Proactive drug education is key
St Mary’s College have acted decisively and excluded six students from the college as a result of the exchange of marijuana.
“Drug education is a key component of health and wellbeing programs in all Catholic schools,” said Dr Pat Coughlan, Executive Director: Catholic Schools.
“This education is required because the reality is that our students are aware of and are exposed to drugs and drug use in their day to day lives, whether that be in the news, through social media, in movies or in their own social groups. As educators, we are responsible for providing students with accurate information and engaging them in conversations that ensure they know and understand the impacts of drugs and drug use.”
“At St Mary’s College, this program of education is supported by external experts in the field. Paul Dillon is one such expert who visits the college and runs workshops with the students and parents each year.”
“Of course, we also need to ensure that when students make the decision to engage in the exchange of drugs that we act in ways that send a clear message that this is unacceptable.”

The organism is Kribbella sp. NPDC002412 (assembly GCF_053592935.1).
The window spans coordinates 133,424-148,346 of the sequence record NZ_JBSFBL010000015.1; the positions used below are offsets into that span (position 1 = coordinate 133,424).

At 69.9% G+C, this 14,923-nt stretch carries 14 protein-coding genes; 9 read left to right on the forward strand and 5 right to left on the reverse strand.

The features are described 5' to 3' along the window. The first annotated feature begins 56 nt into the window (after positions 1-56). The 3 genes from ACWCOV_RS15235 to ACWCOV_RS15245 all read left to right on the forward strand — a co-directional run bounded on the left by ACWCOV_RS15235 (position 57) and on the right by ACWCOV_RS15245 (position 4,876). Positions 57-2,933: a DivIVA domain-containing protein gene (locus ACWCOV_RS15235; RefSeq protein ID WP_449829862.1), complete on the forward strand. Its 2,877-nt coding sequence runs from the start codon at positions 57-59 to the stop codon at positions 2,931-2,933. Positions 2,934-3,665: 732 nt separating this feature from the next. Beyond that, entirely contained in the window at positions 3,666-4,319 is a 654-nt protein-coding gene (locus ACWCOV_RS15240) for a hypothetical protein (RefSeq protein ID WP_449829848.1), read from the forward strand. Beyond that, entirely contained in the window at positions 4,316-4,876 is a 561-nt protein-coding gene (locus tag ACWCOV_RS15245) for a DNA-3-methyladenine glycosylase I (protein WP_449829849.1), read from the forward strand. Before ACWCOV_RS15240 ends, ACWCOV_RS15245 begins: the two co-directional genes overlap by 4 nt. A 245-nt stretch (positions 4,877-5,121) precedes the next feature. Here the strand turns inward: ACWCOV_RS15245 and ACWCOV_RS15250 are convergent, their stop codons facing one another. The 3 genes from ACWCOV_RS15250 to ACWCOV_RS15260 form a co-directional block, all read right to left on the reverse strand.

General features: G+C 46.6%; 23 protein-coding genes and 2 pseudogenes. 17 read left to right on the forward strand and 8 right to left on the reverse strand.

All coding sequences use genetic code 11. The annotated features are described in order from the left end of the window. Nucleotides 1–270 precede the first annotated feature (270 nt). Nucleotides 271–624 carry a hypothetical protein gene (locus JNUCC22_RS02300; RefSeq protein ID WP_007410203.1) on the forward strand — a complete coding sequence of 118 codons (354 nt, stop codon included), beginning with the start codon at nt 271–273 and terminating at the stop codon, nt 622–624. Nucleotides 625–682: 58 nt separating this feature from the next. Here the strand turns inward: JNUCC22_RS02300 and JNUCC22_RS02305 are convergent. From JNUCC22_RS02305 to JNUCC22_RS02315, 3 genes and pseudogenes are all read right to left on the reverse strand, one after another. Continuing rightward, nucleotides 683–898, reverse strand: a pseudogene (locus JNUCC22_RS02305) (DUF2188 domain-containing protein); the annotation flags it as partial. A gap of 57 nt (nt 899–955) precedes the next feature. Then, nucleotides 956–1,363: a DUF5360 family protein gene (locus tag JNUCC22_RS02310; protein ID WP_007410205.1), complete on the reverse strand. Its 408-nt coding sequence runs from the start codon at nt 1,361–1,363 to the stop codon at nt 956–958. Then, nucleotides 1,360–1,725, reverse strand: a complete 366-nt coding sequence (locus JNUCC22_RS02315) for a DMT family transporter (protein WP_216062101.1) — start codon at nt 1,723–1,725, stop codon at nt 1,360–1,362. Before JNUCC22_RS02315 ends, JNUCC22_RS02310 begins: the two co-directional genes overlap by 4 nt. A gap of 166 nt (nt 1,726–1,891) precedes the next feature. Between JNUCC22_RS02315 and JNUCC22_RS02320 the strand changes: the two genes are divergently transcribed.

“All of our schools have a clear policy and procedures to follow when students engage in unacceptable activities such as this. This includes the excluding students when required. This sends a strong message to all members of the school community that the choices these students have made are not condoned by the school and reaffirms the standards expected of students,” said Dr Coughlan.
St Mary’s College Principal, Mr Michael Newman said, "It's really unfortunate that these boys have made these choices but the school has a strong policy on this and the boys know that. All students and parents agree to the St Mary's College drug and alcohol policy upon enrolment.”
Police have been notified.
CONTACT: Tracey Flint | Executive Officer | Toowoomba Catholic Schools Office | 07 4637 1420 | 0428 799 120 | email@example.com